7) Having the latest gadgets
I understand the FOMO (Fear of Missing Out) involved in having the trendiest gadgets, but you see, you don’t always need to keep up with the trends.
Eventually, the newest gadget will be replaced in what seems like weekly (an exaggeration, I hope), and trying to keep up will be exhausting AND expensive.
8) Being trendy
Speaking of keeping up with the times, let’s talk about not worrying about being trendy.
As in liking something outdated and completely not following trends or only picking and choosing what is genuine to you.
But it’s what makes us so endearingly human. Trends come and go anyway, stay true to you.
9) If you’re lagging behind everyone
I am unsure where I first read this line but it has stuck with me ever since: “There’s no harm without comparison.”
This is beyond not being trendy, this is dealing more with our paths in life. How we sometimes look around and feel like we’re lagging behind everyone else we know.
How social media makes it seem like we’re the only one left stagnating.
10) What you could have done
Another “hindsight is 20/20” situation. Regret is a worry for what has gone or what we could’ve done.
It’s almost an empty worry. I do say almost because we can always learn from our shortcomings, right?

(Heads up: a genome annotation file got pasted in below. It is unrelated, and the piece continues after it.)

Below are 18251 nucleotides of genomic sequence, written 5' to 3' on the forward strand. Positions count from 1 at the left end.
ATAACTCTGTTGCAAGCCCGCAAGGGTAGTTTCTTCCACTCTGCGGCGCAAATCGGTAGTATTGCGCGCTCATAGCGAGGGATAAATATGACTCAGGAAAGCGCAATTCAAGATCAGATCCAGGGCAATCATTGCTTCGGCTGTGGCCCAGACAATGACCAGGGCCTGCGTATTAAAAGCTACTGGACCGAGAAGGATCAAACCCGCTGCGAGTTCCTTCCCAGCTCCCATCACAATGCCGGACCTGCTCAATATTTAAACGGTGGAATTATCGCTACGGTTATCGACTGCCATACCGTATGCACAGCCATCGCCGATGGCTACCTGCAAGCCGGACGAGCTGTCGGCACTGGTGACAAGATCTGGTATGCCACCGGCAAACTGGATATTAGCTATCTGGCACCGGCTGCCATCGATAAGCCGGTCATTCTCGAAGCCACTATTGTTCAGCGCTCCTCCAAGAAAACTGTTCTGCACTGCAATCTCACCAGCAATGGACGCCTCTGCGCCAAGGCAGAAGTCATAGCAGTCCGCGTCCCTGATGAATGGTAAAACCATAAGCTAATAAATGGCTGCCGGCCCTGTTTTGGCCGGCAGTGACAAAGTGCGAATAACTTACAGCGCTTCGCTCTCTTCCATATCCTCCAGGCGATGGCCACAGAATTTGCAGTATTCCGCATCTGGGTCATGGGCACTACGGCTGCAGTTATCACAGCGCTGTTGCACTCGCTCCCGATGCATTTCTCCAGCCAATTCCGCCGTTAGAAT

11) Who you didn’t become
We sometimes worry about disappointing others for not becoming who they thought we would be. But, my friend, the twists and turns of life have brought you to where you are now.
Who you didn’t become is something you can’t change anymore, but what you can do now is something you have control over.
12) Who you want to be
Similar to the one above. The future is as far as the past, worrying over every decision and every detour is quite restrictive.
If we focus SOLELY on who we want to be, we don’t allow ourselves to see the other possibilities. Have a goal, sure, but be open to what life can offer you too.
13) Old relationship vs. new relationship
Particularly, if the new relationship is better than the old. Or vice versa.
I’m guilty of this, too, so I know how easier said than done this is. All I’m saying is if there’s no action after finding room for improvement, is it just finding fault?
14) If you love (or loved) more
And so what if you love (or loved) more? Isn’t that a testament to your capacity to love?
Leave mind games by the door, bestie. It’s okay.
15) If you didn’t love enough
If you believe that you didn’t, then do better in the future.
Apologize where necessary instead of letting this weigh you down.
16) If you loved the right people
Let’s think of it like this: all of them led you to where you are now. Do you like where you are now, relationship-wise?
If not, then change course.
17) Old rejections
I admit that getting rejected is not a good feeling but try to think of it as redirection. What changed in your life after the rejection? Where did it lead you?
18) Being rejected in the future
Once again, rejection is redirection, friends!